The ability to anticoagulate patients at elevated risk for thrombosis without inducing a bleeding diathesis remains an unmet need of patient care both in a hospital setting and at home. Traditional anticoagulants including warfarin and heparin effectively inhibit clotting, but incur a bleeding risk and require continued monitoring after a stable profile has been established. Current generation direct oral anticoagulants (DOACs) including dabigatran, rivaroxaban, and apixaban overcome many of the liabilities of warfarin and heparin (e.g. lack of target specificity and need for monitoring), but are still susceptible to bleeding diathesis. Thus there remains a need for novel anticoagulants that offer an improved therapeutic index. The recombinant human antibody JNJ-64179375 (JNJ-9375) is a novel thrombin inhibitor that binds to the exosite I region with high affinity and selectivity. In contrast to DOACs that inhibit the protease active site, JNJ-9375 inhibits the interaction of thrombin with its substrates including fibrinogen and PAR-1 while retaining active site and exosite II mediated interactions. This targeted and distinct mechanism of action which modulates the actions of thrombin offers the potential for efficacious anticoagulation with the potential for reduced risk of bleeding compared to active site-specific DOACs.

To assess the ability to measure exosite I-specific thrombin inhibitors effects in blood, we compared JNJ- 9375 to the active site ligand dabigatran in clotting assays, thromboelastography (TEG), and calibrated automated thrombography (CAT) assays. We focused on clinically relevant concentrations of these inhibitors based on the efficacious doses reported in the RE-LY study for dabigatran (NCT00262600) and a Phase 1 study for JNJ-9375 (NCT02949206). In conventional clotting assays (prothrombin time (PT), activated partial thromboplastin time (aPTT), and thrombin time (TT)) dabigatran and JNJ-9375 each prolonged clotting times in a dose-dependent manner. TT assays were the most sensitive to dabigatran and JNJ-9375, with 80 nM dabigatran prolonging the clotting time by 5-fold and 100 nM JNJ-9375 prolonging the clot time 4-fold over vehicle control. PT and aPTT assays were less sensitive than the TT assay, requiring ≥ 300 nM dabigatran and ≥ 1 µM JNJ- 9375 to double the PT or aPTT clotting times. In TEG assays both JNJ-9375 and dabigatran prolonged the reaction time (R), with 200 nM JNJ-9375 prolonging R by 1.3- to 1.5-fold and 100 nM dabigatran prolonging R from 1.6- to 1.8-fold over buffer control. In CAT assays initiated with 5 pM tissue factor (PPP Reagent, Stago), dabigatran inhibited peak thrombin and Endogenous thrombin potential (ETP) with an approximate IC50 of 1 µM. In contrast, titration of JNJ-9375 up to 1 µM increased both the Peak thrombin and ETP ≥ 20% above buffer control. This increase in peak thrombin and ETP with JNJ-9375 was also observed with other exosite I-specific ligands such as hirugen, suggesting a general effect of exosite I binding on the primary endpoints of the CAT assay. This insensitivity of the CAT assay to exosite I ligands likely reflects the inability of these molecules to inhibit proteolysis of the peptidyl substrate z-Gly-Gly-Arg-AMC, which directly binds to the active site and is used as the readout of thrombin activity.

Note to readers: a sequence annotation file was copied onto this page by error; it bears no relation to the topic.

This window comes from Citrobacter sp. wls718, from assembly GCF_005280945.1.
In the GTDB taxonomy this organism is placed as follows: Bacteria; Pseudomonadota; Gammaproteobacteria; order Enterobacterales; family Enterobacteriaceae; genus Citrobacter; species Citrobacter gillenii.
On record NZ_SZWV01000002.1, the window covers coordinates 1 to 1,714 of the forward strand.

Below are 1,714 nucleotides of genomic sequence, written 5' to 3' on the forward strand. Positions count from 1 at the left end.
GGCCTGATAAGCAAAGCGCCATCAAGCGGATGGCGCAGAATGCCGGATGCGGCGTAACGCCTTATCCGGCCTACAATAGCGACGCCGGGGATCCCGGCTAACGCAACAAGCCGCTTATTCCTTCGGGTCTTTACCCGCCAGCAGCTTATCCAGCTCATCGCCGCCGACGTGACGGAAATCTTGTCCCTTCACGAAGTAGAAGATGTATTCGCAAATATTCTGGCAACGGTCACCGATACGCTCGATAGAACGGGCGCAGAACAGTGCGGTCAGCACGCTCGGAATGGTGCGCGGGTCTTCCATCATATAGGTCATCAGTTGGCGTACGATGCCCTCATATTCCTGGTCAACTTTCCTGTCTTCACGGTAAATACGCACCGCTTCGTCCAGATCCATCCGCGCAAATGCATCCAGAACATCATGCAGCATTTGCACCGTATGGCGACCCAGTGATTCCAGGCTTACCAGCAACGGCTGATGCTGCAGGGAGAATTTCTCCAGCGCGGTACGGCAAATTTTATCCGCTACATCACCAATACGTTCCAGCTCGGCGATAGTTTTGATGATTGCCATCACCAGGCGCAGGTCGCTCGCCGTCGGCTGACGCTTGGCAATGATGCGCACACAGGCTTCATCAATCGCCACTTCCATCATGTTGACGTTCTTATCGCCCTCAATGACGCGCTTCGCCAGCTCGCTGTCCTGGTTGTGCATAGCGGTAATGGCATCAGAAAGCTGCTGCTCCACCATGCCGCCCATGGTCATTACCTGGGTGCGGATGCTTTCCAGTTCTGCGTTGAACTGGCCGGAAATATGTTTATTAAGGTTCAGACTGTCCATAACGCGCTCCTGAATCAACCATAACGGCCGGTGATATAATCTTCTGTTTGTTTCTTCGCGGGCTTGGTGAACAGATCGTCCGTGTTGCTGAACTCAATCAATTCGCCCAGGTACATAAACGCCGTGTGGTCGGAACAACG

In summary, of the assays tested the TT clotting assay offers the greatest sensitivity to detect multiple classes of direct thrombin inhibitors in plasma, while TEG can detect direct thrombin inhibitors in whole blood. In contrast, the CAT assay is insensitive to exosite I ligands such as JNJ-9375. These results highlight the importance of the relationship between the endpoint of a given coagulation assay and the mechanism of action of the anticoagulant being tested.


Bunce: Janssen Research & Development: Employment. Huang Devine: Janssen Research & Development: Employment. Chintala: Janssen Research & Development: Employment.

Author notes


Asterisk with author names denotes non-ASH members.